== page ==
The standoff at Bundy Ranch is over, but Cliven Bundy can't quite let go of the limelight, so he is giving a daily press conference. If he has nothing to say, he's got plenty of opinions to share with reporters.
“I want to tell you one more thing I know about the Negro,” he said. Mr. Bundy recalled driving past a public-housing project in North Las Vegas, “and in front of that government house the door was usually open and the older people and the kids — and there is always at least a half a dozen people sitting on the porch — they didn’t have nothing to do. They didn’t have nothing for their kids to do. They didn’t have nothing for their young girls to do.
“And because they were basically on government subsidy, so now what do they do?” he asked. “They abort their young children, they put their young men in jail, because they never learned how to pick cotton. And I’ve often wondered, are they better off as slaves, picking cotton and having a family life and doing things, or are they better off under government subsidy? They didn’t get no more freedom. They got less freedom.”
Two things to remember about this. First, Rand Paul and Dean Heller think this guy is a patriot and a hero. Second, the United States Supreme Court thinks race is no longer an issue any of us need to worry about.
Having read Bundy's remarks, is anyone at all surprised that he doesn't recognize the federal government's authority?
Yeah, I didn't think so.
Also, a factcheck for the New York Times. This paragraph needs to be corrected:
Mr. Bundy, whose family has grazed cattle here since they homesteaded in the 1870s, owes the government more than $1 million in grazing fees. He stopped paying after the bureau ordered him to restrict the periods when his herd roamed the 600,000-acre Gold Butte area as part of an effort to protect the endangered desert tortoise.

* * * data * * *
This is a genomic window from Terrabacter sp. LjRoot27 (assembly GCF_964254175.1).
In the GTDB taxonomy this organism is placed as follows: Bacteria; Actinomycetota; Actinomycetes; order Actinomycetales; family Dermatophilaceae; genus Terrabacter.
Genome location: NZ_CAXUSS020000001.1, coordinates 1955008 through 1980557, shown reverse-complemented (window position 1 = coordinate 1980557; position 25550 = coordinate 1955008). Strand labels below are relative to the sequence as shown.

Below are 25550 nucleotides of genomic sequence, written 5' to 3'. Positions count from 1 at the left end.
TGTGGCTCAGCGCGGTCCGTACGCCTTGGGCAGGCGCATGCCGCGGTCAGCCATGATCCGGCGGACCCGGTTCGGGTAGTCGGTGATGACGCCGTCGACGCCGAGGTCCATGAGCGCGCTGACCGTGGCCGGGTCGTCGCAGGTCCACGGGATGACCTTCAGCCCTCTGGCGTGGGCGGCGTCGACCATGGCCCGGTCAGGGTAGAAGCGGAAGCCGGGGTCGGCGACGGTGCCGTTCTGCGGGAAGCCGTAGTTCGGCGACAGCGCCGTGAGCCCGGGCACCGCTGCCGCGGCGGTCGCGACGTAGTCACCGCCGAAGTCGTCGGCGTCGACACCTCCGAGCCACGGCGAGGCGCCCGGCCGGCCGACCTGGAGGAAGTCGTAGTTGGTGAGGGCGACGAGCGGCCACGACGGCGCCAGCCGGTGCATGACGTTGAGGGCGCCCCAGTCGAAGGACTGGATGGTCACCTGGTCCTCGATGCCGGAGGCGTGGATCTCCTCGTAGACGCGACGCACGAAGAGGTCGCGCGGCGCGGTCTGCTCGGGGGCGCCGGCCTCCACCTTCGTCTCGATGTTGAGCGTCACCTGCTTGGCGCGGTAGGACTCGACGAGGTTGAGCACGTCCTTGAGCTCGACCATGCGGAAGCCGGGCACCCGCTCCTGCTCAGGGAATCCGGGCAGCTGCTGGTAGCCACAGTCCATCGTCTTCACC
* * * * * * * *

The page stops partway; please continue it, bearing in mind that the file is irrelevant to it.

You got taken for a ride, NYT. Bundy's family didn't buy that land until 1948 and didn't start grazing their cattle on it until 1954.
Update: Rand Paul (predictably) distanced himself from Bundy's remarks, saying "he completely disagrees with Mr. Bundy's appalling and racist statements, and condemns them in the most strenuous way."
However, let's not forget that Rand Paul's former social media director and book co-author Jack Hunter would be quite in agreement with Mr. Bundy. Senator Paul also supported doing away with the Civil Rights Act, and his former spokesperson Chris Hightower also posted racist remarks on Facebook. Sometimes actions speak louder than the strongest condemnation of someone else's opinion.
Update 2: Waiting for Governor Rick Perry to walk back his praise for Mr. Bundy, too. I won't hold my breath.
Update 3: Watch the video of Bundy's remarks: